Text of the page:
Cotrone brings lifelong passion for lakes to Great Lakes Commission-Sea Grant Fellowship

A lifelong affinity for the Great Lakes comes naturally to Jack Cotrone, a new graduate of the master’s program in water resources management at the University of Wisconsin-Madison.  A native of suburban Detroit, Cotrone enjoyed summer visits to his grandmother’s place on Lake Huron.  And whenever possible, he still gets outside to hike, canoe, or just relax by a campfire.

Cotrone is now kickstarting his professional career in water with a 2018-19 Great Lakes Commission-Sea Grant Fellowship. This one-year position based in Ann Arbor, Mich., is administered by the Great Lakes Commissionin consultation with the Great Lakes Sea Grant Network and the National Sea Grant Office.

The fellowship is awarded competitively, and Cotrone will be one of two fellows in the coming year, applying his skills to a wide range of projects.

Says Cotrone, “I’m excited to engage in my passion and connection to water and natural resources and, in particular, to apply what I’ve learned in graduate school to the Great Lakes.”

Likely fellowship duties will include helping to coordinate regional workshops about sediment management in areas that have problems with erosion and sedimentation.  Cotrone will also write and update content for a website about crude oil transport in the Great Lakes.  Additionally, he’ll assist with programs related to green infrastructure, source water protection and harmful algal blooms.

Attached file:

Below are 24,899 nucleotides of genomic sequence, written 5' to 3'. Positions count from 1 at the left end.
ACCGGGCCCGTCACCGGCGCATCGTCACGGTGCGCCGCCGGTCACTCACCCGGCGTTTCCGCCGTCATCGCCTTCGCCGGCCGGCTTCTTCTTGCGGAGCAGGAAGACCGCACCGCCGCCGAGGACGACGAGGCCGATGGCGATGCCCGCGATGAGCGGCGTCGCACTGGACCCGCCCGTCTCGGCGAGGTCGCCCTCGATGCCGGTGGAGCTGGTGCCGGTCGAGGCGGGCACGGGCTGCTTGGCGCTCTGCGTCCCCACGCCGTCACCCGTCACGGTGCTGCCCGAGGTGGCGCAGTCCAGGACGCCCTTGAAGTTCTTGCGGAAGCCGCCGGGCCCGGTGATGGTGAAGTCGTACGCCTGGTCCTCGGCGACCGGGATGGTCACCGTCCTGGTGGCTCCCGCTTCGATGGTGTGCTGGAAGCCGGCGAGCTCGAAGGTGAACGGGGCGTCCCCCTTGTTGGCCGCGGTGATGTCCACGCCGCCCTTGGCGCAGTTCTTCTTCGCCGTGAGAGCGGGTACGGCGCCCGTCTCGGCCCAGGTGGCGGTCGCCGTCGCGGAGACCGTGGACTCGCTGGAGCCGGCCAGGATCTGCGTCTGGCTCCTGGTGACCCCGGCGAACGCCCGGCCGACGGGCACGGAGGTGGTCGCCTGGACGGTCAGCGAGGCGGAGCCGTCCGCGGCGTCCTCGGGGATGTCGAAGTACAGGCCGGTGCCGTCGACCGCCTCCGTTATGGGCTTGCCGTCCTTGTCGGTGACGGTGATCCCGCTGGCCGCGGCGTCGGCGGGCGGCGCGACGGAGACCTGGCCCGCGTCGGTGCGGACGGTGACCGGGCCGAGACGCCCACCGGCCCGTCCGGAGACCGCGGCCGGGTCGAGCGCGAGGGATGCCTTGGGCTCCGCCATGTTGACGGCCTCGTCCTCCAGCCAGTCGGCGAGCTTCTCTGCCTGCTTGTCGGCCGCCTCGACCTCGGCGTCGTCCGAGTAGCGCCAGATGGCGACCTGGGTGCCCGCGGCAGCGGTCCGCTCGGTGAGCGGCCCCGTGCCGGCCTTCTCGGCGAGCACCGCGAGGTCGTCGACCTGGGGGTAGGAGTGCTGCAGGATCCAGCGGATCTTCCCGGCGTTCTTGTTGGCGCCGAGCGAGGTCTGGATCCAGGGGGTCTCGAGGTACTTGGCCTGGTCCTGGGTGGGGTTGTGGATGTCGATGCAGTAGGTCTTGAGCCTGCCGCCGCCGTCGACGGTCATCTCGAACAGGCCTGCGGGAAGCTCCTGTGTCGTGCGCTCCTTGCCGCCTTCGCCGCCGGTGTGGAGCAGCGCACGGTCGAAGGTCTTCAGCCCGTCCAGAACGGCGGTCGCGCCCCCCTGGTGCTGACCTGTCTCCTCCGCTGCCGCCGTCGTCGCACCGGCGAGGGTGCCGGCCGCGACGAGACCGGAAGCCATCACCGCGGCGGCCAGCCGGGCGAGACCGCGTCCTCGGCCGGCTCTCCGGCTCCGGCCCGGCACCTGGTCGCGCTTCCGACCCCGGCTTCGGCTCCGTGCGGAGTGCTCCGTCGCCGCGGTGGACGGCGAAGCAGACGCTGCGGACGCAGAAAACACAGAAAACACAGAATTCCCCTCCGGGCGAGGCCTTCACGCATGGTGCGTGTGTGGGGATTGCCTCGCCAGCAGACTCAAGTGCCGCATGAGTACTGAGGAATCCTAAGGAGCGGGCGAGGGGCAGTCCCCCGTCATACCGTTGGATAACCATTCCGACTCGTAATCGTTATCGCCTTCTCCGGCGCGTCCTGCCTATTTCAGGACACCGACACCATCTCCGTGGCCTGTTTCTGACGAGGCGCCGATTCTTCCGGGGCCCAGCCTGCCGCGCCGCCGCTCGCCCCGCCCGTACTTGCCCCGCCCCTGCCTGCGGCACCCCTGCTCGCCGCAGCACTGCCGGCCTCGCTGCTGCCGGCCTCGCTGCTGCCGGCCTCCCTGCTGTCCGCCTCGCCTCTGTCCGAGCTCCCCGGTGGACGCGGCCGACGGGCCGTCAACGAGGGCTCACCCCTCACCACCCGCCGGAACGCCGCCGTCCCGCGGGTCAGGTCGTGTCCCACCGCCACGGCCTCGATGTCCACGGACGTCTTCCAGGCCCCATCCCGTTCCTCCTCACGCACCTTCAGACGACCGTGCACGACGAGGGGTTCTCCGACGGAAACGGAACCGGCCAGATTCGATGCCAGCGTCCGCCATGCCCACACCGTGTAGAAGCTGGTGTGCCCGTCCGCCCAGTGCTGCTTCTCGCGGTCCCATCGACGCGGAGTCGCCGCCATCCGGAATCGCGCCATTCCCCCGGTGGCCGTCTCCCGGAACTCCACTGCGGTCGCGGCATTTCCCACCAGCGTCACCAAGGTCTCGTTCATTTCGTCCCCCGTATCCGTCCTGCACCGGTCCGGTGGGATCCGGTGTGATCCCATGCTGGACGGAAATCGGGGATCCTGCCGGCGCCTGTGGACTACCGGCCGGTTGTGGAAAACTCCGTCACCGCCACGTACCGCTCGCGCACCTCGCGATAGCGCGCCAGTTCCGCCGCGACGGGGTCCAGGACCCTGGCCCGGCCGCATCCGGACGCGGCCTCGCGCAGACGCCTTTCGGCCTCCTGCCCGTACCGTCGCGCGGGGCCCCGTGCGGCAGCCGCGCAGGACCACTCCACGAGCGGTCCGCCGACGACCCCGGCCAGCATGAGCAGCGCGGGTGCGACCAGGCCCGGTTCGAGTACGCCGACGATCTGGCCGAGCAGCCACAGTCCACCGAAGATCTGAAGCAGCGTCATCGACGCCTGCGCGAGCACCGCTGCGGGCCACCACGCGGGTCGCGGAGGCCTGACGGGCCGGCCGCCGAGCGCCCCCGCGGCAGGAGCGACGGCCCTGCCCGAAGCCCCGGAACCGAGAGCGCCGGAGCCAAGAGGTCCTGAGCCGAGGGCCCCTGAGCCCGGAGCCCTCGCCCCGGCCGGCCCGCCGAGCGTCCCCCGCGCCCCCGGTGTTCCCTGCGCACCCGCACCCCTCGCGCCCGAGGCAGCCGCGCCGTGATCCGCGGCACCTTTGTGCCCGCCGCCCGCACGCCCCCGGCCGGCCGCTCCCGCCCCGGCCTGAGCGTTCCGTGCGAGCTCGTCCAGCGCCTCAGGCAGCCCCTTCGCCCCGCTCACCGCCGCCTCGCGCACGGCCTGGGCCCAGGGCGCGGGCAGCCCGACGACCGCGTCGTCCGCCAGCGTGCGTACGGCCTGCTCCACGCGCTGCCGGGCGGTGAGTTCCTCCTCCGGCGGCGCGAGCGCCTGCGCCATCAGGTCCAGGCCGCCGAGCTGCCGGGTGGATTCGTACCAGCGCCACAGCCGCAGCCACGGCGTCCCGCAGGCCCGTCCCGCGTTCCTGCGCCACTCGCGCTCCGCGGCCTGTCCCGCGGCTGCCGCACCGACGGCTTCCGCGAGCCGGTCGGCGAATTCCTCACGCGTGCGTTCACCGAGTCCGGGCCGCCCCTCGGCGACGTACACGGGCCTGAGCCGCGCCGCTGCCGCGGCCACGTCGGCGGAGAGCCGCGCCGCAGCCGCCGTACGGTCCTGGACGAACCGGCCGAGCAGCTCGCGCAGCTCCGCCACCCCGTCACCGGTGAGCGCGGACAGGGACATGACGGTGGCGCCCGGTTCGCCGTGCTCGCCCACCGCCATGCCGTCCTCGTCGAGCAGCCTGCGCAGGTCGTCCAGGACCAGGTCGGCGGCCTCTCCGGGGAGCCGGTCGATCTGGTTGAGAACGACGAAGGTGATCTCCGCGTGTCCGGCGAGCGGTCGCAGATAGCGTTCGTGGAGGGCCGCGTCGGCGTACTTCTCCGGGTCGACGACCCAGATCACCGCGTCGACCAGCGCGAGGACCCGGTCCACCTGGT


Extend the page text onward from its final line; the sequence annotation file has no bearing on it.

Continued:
Cotrone will immerse himself in the world of policy, working with legislators and policymakers on Great Lakes issues.

Bringing disparate people together to connect over water issues and solve problems has been a hallmark of Cotrone’s graduate experience at UW-Madison, where the terminal master’s degree in water resources management is offered through the Nelson Institute for Environmental Studies.

For the past two years, Cotrone has been the inaugural project assistant for the new “Water @ UW-Madison” organization, which pulls together faculty, academic staff, students and others from many different units across UW’s sprawling campus.

Water @ UW-Madison has become an important force for convening engineers, biologists, limnologists, urban planners, computer scientists and artists. On May 9, the organization led a successful symposium at the Gordon Dining and Event Center on campus, attended by roughly 200 people.

Cotrone played an integral role in organizing and running the free, public event. More than 20 lightning talks covered topics as wide-ranging as meteotsunamis, wastewater treatment and how the humanities can shed light on stream restoration.

While his fellowship will likely keep his schedule as jam-packed as graduate school did, Cotrone is looking forward to returning to Michigan.  Ann Arbor will be familiar territory for the 2014 University of Michigan grad and Wolverine football and basketball fan.

In fact, Ann Arbor is where Cotrone first realized that he could turn his fondness for the Great Lakes region into a career. He focused on freshwater resources while majoring in Michigan’s interdisciplinary Program in the Environment.  Now, with a Wisconsin master’s in hand, Cotrone is headed back to his home state to write the next chapter in a career helping the waters and people of the Upper Midwest.